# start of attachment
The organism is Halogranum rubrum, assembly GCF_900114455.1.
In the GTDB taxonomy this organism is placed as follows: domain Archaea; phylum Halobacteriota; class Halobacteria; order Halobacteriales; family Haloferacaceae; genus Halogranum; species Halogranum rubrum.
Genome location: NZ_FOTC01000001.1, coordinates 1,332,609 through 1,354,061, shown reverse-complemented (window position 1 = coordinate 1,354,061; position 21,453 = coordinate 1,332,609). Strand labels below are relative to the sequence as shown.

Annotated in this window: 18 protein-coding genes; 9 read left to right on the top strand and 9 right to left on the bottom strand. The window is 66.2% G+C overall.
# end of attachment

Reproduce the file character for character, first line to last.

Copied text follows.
The organism is Halogranum rubrum, assembly GCF_900114455.1.
In the GTDB taxonomy this organism is placed as follows: domain Archaea; phylum Halobacteriota; class Halobacteria; order Halobacteriales; family Haloferacaceae; genus Halogranum; species Halogranum rubrum.
Genome location: NZ_FOTC01000001.1, coordinates 1,332,609 through 1,354,061, shown reverse-complemented (window position 1 = coordinate 1,354,061; position 21,453 = coordinate 1,332,609). Strand labels below are relative to the sequence as shown.

Annotated in this window: 18 protein-coding genes; 9 read left to right on the top strand and 9 right to left on the bottom strand. The window is 66.2% G+C overall.